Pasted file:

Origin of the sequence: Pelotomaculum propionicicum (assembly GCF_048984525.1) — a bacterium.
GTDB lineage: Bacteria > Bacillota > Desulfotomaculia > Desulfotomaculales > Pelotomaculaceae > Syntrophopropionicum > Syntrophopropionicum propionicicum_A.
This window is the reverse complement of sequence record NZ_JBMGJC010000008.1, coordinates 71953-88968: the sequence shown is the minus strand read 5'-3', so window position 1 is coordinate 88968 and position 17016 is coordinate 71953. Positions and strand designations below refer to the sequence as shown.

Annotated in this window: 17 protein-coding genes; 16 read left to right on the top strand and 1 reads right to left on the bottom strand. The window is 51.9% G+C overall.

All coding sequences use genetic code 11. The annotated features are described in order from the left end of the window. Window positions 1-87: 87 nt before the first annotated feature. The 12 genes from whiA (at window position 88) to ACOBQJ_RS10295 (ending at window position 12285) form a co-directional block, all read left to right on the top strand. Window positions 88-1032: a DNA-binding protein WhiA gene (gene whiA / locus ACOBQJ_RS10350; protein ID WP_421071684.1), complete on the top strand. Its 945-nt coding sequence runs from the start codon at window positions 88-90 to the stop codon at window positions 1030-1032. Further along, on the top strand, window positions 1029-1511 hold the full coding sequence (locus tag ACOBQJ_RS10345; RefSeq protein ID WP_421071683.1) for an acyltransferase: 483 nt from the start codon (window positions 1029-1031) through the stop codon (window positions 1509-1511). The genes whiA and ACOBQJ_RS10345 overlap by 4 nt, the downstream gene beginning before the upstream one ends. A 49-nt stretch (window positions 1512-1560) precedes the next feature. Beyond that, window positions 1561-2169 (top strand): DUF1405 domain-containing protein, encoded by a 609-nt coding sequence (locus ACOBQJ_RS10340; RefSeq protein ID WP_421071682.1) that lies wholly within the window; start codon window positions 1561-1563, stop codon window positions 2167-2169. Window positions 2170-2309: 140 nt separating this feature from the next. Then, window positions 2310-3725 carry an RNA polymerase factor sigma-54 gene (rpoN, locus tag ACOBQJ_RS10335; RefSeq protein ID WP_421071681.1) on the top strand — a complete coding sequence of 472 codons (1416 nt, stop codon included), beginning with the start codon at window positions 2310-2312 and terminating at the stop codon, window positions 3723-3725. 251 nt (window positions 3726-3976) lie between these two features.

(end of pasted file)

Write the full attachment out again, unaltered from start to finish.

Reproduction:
Origin of the sequence: Pelotomaculum propionicicum (assembly GCF_048984525.1) — a bacterium.
GTDB lineage: Bacteria > Bacillota > Desulfotomaculia > Desulfotomaculales > Pelotomaculaceae > Syntrophopropionicum > Syntrophopropionicum propionicicum_A.
This window is the reverse complement of sequence record NZ_JBMGJC010000008.1, coordinates 71953-88968: the sequence shown is the minus strand read 5'-3', so window position 1 is coordinate 88968 and position 17016 is coordinate 71953. Positions and strand designations below refer to the sequence as shown.

Annotated in this window: 17 protein-coding genes; 16 read left to right on the top strand and 1 reads right to left on the bottom strand. The window is 51.9% G+C overall.

All coding sequences use genetic code 11. The annotated features are described in order from the left end of the window. Window positions 1-87: 87 nt before the first annotated feature. The 12 genes from whiA (at window position 88) to ACOBQJ_RS10295 (ending at window position 12285) form a co-directional block, all read left to right on the top strand. Window positions 88-1032: a DNA-binding protein WhiA gene (gene whiA / locus ACOBQJ_RS10350; protein ID WP_421071684.1), complete on the top strand. Its 945-nt coding sequence runs from the start codon at window positions 88-90 to the stop codon at window positions 1030-1032. Further along, on the top strand, window positions 1029-1511 hold the full coding sequence (locus tag ACOBQJ_RS10345; RefSeq protein ID WP_421071683.1) for an acyltransferase: 483 nt from the start codon (window positions 1029-1031) through the stop codon (window positions 1509-1511). The genes whiA and ACOBQJ_RS10345 overlap by 4 nt, the downstream gene beginning before the upstream one ends. A 49-nt stretch (window positions 1512-1560) precedes the next feature. Beyond that, window positions 1561-2169 (top strand): DUF1405 domain-containing protein, encoded by a 609-nt coding sequence (locus ACOBQJ_RS10340; RefSeq protein ID WP_421071682.1) that lies wholly within the window; start codon window positions 1561-1563, stop codon window positions 2167-2169. Window positions 2170-2309: 140 nt separating this feature from the next. Then, window positions 2310-3725 carry an RNA polymerase factor sigma-54 gene (rpoN, locus tag ACOBQJ_RS10335; RefSeq protein ID WP_421071681.1) on the top strand — a complete coding sequence of 472 codons (1416 nt, stop codon included), beginning with the start codon at window positions 2310-2312 and terminating at the stop codon, window positions 3723-3725. 251 nt (window positions 3726-3976) lie between these two features.